If the abuse took place in a church setting, there can be devastating effects on the congregation. These effects result in special needs of the congregation which must be met. The congregational members may be in a state of denial; they may feel confused, betrayed, and they may be angry. Some of the members’ anger may be directed at the offending pastor; others may mistakenly direct their anger at the victim(s) for disrupting the life of the Church. The congregational members need to have a way to express their feelings, to deal with their anger appropriately, and to be told the truth. They need to understand the dynamics of sexual abuse. More importantly, they need to be ministered to by a pastor who understands the issue at hand and who can help them through this struggle to keep and even grow in their faith.

“My son, do not regard lightly the discipline of the Lord, nor lose courage when you are punished by him. For the Lord disciplines those whom he loves…”   Hebrews 12:5-6

The offending pastor, too, has needs to be addressed. It must be made clear that the pastor is accountable for the behaviors that were exhibited. It is important for the pastor to accept responsibility for the abusive behaviors. It is desirable for the pastor to be repentant; but even with repentance, the consequences for the abusive behaviors must remain. These consequences may take the form of restitution to the victim, counseling for the pastor, and/or removal from office. The goal of these consequences is to restore the offender to wholeness. 

“And Jesus told them a parable, to the effect that they ought always to pray and not lose heart. He said, “In a certain city there was a judge…”   Luke 18:1-8  RSV

Surveys indicate that between ten and twenty-five percent of pastors have committed sexual abuse. An accurate statistic of this type is difficult to obtain because of the nature of the abuse. We do know that victims are beginning to step forward, to speak the truth, and to report the abuse to the Church authorities. If the Church leaders do not adequately meet the special needs of the victims, oftentimes the result is that the victim turns to our legal system for vindication. It is essential that the Church seek to make justice in order for the victim to be vindicated within the Church setting. If this vindication were to occur in the Church, the victim most likely would not need to turn to our secular legal system for this justice.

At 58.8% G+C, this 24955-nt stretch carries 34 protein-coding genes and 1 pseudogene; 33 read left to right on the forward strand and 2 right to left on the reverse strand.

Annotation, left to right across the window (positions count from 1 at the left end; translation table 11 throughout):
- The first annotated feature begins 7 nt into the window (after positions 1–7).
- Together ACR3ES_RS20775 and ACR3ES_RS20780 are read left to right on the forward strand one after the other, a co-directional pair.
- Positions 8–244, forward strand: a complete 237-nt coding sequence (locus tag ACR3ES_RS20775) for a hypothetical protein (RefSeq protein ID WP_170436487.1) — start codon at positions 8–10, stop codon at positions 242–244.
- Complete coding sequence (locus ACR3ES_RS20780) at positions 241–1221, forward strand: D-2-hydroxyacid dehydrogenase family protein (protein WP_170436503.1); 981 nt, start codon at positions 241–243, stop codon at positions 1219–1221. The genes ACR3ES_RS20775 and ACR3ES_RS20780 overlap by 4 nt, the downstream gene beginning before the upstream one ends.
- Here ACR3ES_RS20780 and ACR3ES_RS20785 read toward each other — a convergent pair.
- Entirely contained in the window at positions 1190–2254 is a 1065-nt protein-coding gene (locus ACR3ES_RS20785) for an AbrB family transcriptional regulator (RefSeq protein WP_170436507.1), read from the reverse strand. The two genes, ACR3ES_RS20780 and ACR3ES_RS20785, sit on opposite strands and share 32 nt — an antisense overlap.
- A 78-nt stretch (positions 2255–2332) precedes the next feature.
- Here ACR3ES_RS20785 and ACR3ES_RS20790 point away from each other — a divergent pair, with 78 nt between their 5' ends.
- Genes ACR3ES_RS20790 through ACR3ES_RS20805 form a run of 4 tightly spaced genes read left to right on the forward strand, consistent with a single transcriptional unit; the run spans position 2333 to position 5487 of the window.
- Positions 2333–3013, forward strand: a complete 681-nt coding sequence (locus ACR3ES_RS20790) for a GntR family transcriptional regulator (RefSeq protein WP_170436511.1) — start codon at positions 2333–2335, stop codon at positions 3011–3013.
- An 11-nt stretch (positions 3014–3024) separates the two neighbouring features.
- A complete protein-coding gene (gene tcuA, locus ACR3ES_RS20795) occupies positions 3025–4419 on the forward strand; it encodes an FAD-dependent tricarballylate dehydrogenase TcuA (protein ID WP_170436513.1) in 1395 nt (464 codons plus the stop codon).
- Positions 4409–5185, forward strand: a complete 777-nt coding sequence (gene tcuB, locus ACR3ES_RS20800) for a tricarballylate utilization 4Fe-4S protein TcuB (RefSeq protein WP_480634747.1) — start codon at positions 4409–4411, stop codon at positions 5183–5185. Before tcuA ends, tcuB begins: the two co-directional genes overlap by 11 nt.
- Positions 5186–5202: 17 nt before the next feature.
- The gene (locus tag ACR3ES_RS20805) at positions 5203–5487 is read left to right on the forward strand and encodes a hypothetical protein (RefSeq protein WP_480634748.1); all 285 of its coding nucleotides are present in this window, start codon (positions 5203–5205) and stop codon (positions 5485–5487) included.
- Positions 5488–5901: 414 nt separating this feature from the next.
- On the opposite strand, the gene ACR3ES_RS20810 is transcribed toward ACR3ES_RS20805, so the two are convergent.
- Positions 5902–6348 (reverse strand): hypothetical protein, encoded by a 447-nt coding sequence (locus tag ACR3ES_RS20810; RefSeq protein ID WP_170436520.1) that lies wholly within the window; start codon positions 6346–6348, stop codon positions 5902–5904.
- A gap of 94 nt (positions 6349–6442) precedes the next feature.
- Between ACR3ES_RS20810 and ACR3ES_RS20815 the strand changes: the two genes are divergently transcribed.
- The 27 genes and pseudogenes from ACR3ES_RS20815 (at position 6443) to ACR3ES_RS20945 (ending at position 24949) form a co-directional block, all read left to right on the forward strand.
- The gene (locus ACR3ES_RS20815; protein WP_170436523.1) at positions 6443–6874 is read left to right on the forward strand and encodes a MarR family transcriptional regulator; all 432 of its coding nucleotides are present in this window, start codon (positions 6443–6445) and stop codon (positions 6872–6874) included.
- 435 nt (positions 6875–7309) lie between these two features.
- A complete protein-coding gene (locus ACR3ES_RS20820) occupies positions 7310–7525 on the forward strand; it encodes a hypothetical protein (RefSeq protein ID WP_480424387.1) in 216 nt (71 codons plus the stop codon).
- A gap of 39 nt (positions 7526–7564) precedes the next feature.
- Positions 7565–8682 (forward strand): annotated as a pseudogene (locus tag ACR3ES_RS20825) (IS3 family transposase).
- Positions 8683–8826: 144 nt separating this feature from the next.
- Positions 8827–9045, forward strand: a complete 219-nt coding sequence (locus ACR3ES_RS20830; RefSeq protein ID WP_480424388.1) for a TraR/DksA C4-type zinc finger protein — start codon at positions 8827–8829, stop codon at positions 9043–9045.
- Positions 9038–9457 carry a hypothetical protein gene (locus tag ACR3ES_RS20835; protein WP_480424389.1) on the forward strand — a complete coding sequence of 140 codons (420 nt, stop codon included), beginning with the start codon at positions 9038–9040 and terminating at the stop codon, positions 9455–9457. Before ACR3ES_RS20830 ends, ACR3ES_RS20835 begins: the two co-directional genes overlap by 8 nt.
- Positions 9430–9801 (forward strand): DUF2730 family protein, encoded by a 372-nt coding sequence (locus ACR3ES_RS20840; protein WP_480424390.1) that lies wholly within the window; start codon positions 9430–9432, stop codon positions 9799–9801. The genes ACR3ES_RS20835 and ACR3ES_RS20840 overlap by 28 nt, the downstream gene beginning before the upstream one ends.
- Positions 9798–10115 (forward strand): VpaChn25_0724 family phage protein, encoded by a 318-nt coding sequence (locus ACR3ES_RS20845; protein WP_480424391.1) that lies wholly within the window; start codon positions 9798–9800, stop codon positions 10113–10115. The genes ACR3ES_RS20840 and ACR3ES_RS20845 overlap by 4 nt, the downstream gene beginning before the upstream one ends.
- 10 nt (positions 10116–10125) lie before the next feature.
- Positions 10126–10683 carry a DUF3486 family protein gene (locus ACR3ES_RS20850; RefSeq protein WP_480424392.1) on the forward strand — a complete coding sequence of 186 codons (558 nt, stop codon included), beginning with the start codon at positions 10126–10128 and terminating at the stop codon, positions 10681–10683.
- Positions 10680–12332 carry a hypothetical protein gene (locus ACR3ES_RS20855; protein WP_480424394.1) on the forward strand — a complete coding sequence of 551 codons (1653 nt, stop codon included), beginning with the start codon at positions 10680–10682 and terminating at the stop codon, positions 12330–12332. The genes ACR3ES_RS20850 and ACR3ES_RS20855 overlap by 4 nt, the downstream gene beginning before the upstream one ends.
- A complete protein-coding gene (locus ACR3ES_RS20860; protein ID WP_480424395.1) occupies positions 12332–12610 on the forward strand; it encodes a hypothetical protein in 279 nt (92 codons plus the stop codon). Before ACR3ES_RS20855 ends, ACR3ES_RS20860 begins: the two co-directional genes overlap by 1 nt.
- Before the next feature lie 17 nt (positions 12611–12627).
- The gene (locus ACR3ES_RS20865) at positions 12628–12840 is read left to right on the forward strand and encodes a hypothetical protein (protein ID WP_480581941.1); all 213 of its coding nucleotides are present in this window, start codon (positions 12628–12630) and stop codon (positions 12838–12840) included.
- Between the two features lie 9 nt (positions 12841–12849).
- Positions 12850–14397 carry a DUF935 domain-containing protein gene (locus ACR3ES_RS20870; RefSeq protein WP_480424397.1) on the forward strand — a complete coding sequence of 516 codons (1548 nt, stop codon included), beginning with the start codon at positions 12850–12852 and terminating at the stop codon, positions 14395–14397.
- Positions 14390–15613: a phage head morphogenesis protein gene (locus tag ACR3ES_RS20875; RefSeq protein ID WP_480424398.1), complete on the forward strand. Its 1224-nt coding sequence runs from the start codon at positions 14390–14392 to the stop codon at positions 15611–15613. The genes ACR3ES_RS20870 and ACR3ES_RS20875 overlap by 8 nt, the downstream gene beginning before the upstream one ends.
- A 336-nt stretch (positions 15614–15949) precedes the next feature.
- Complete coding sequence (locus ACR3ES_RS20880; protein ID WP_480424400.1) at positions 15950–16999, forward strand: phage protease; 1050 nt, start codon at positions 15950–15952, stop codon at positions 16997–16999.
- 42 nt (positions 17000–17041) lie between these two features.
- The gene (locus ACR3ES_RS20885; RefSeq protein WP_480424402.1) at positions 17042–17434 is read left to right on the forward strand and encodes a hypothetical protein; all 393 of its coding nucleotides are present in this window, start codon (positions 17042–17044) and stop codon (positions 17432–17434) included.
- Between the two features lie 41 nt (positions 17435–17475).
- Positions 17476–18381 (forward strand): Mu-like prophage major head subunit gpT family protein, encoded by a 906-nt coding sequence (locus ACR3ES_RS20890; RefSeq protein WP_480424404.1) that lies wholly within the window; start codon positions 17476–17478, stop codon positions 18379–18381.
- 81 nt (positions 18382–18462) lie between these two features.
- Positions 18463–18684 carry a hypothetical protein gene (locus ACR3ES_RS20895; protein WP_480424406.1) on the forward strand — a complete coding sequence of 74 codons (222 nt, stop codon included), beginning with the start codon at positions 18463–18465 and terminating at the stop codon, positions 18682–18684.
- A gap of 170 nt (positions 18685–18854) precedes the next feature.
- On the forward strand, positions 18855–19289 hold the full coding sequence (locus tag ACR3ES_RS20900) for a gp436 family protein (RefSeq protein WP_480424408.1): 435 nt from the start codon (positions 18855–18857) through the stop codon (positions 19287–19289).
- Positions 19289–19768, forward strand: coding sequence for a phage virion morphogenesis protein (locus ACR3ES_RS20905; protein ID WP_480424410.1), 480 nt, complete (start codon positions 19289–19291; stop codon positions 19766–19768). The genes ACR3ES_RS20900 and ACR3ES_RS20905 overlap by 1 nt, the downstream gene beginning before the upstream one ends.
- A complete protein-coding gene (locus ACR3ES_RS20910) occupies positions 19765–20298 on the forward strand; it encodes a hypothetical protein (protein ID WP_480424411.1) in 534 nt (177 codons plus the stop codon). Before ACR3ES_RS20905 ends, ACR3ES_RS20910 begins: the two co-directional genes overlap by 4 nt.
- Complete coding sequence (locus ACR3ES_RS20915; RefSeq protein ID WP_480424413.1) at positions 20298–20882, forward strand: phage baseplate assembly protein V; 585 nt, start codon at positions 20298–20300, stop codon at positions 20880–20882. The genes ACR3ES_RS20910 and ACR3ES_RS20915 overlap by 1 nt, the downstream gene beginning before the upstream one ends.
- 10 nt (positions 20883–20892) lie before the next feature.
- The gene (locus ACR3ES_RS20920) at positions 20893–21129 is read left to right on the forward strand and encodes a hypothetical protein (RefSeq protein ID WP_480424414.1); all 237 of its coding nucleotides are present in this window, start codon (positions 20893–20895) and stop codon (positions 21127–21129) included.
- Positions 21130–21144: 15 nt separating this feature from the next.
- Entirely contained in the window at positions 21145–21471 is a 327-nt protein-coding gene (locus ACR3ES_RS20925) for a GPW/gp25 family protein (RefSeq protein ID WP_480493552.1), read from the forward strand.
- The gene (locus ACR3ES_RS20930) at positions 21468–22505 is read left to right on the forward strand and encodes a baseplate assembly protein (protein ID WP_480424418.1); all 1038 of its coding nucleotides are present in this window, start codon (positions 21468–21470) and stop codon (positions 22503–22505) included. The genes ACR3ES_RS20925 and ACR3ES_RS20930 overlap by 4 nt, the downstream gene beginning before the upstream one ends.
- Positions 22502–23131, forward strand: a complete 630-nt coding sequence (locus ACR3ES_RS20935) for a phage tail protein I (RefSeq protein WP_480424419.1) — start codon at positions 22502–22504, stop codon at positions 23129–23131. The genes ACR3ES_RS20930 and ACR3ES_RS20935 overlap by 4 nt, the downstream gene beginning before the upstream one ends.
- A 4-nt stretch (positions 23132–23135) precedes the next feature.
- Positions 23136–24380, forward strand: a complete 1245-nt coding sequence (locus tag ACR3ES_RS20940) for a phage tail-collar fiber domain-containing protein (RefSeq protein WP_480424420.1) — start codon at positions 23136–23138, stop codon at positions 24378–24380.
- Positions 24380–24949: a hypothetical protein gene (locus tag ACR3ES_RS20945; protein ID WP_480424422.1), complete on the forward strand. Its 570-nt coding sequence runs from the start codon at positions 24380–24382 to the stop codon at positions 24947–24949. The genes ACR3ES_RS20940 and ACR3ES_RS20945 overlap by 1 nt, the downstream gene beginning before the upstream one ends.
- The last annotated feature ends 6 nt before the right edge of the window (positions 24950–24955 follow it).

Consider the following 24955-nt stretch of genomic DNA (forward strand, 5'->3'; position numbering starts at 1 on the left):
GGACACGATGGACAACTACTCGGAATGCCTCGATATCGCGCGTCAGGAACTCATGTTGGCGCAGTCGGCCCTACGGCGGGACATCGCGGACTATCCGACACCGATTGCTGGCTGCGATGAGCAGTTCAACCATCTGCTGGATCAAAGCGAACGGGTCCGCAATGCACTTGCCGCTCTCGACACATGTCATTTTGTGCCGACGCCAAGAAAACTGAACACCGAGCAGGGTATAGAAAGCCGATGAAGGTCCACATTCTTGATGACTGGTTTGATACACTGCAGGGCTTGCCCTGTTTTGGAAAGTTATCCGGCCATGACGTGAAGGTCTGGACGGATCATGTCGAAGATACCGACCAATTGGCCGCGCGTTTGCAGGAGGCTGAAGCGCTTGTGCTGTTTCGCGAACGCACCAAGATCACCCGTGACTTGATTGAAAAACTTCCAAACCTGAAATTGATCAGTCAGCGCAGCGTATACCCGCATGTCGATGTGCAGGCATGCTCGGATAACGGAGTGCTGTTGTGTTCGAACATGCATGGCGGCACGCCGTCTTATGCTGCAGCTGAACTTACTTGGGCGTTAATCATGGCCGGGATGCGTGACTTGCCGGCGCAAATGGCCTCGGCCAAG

“…and from prophet to priest, everyone deals falsely…”   Jer 6:13-14   RSV

Even if the Lutheran Church-Missouri Synod does not have ten to twenty-five percent of its pastors that have committed sexual abuse, there has been at least one. And, there has been at least one victim who tried to work within the Church system to get special needs met after being sexually abused by a pastor. The Church did not meet the needs of the victim, and as a result the victim felt there was no alternative but to seek justice in the legal system. Even if we are to naively believe that this is the only victim of such abuse by a pastor and such injustice by our Church, is not this one enough? One victim is too many. We, as a Church, must seek to understand how to make justice out of injustice and to do so if and when another victim of sexual abuse steps forward and makes that abuse known.



A Memoir

MEMORIAL (1991)  -  The Lutheran Church Missouri Synod

Subject: "To Address Sexual Abuse in the Church"